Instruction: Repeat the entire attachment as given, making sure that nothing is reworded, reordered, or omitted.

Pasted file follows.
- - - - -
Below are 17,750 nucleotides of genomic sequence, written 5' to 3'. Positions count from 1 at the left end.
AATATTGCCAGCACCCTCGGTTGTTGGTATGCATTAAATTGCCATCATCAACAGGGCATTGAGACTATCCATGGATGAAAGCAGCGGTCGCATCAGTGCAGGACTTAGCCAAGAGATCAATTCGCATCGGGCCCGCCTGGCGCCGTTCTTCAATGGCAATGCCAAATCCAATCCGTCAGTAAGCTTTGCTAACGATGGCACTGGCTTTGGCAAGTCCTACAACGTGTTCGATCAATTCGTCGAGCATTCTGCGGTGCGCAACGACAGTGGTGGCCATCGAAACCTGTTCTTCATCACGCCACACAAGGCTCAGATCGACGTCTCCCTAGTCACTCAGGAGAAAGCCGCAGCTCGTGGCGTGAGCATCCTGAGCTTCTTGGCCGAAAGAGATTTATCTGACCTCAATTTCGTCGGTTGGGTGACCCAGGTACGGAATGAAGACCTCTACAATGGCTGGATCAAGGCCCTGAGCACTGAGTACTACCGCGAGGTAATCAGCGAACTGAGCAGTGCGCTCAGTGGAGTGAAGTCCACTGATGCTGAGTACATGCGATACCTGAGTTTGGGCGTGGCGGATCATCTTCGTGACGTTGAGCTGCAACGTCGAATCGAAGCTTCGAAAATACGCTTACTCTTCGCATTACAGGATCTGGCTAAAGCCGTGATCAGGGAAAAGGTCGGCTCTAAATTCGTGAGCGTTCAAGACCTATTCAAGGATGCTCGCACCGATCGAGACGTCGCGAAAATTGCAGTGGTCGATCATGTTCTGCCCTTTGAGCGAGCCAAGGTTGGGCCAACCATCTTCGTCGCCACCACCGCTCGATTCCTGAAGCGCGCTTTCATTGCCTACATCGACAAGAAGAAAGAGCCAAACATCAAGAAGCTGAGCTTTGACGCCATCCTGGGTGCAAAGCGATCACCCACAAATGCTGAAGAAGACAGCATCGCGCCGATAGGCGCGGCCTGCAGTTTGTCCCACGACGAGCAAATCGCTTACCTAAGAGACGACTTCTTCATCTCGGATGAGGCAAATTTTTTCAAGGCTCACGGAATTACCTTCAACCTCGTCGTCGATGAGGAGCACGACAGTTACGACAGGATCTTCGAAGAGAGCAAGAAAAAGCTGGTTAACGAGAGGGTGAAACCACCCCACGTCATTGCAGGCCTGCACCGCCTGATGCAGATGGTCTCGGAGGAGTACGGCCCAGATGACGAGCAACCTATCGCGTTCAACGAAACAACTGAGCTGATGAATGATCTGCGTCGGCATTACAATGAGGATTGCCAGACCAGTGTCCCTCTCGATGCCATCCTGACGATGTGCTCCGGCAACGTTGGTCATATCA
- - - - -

Below are 17,750 nucleotides of genomic sequence, written 5' to 3'. Positions count from 1 at the left end.
AATATTGCCAGCACCCTCGGTTGTTGGTATGCATTAAATTGCCATCATCAACAGGGCATTGAGACTATCCATGGATGAAAGCAGCGGTCGCATCAGTGCAGGACTTAGCCAAGAGATCAATTCGCATCGGGCCCGCCTGGCGCCGTTCTTCAATGGCAATGCCAAATCCAATCCGTCAGTAAGCTTTGCTAACGATGGCACTGGCTTTGGCAAGTCCTACAACGTGTTCGATCAATTCGTCGAGCATTCTGCGGTGCGCAACGACAGTGGTGGCCATCGAAACCTGTTCTTCATCACGCCACACAAGGCTCAGATCGACGTCTCCCTAGTCACTCAGGAGAAAGCCGCAGCTCGTGGCGTGAGCATCCTGAGCTTCTTGGCCGAAAGAGATTTATCTGACCTCAATTTCGTCGGTTGGGTGACCCAGGTACGGAATGAAGACCTCTACAATGGCTGGATCAAGGCCCTGAGCACTGAGTACTACCGCGAGGTAATCAGCGAACTGAGCAGTGCGCTCAGTGGAGTGAAGTCCACTGATGCTGAGTACATGCGATACCTGAGTTTGGGCGTGGCGGATCATCTTCGTGACGTTGAGCTGCAACGTCGAATCGAAGCTTCGAAAATACGCTTACTCTTCGCATTACAGGATCTGGCTAAAGCCGTGATCAGGGAAAAGGTCGGCTCTAAATTCGTGAGCGTTCAAGACCTATTCAAGGATGCTCGCACCGATCGAGACGTCGCGAAAATTGCAGTGGTCGATCATGTTCTGCCCTTTGAGCGAGCCAAGGTTGGGCCAACCATCTTCGTCGCCACCACCGCTCGATTCCTGAAGCGCGCTTTCATTGCCTACATCGACAAGAAGAAAGAGCCAAACATCAAGAAGCTGAGCTTTGACGCCATCCTGGGTGCAAAGCGATCACCCACAAATGCTGAAGAAGACAGCATCGCGCCGATAGGCGCGGCCTGCAGTTTGTCCCACGACGAGCAAATCGCTTACCTAAGAGACGACTTCTTCATCTCGGATGAGGCAAATTTTTTCAAGGCTCACGGAATTACCTTCAACCTCGTCGTCGATGAGGAGCACGACAGTTACGACAGGATCTTCGAAGAGAGCAAGAAAAAGCTGGTTAACGAGAGGGTGAAACCACCCCACGTCATTGCAGGCCTGCACCGCCTGATGCAGATGGTCTCGGAGGAGTACGGCCCAGATGACGAGCAACCTATCGCGTTCAACGAAACAACTGAGCTGATGAATGATCTGCGTCGGCATTACAATGAGGATTGCCAGACCAGTGTCCCTCTCGATGCCATCCTGACGATGTGCTCCGGCAACGTTGGTCATATCA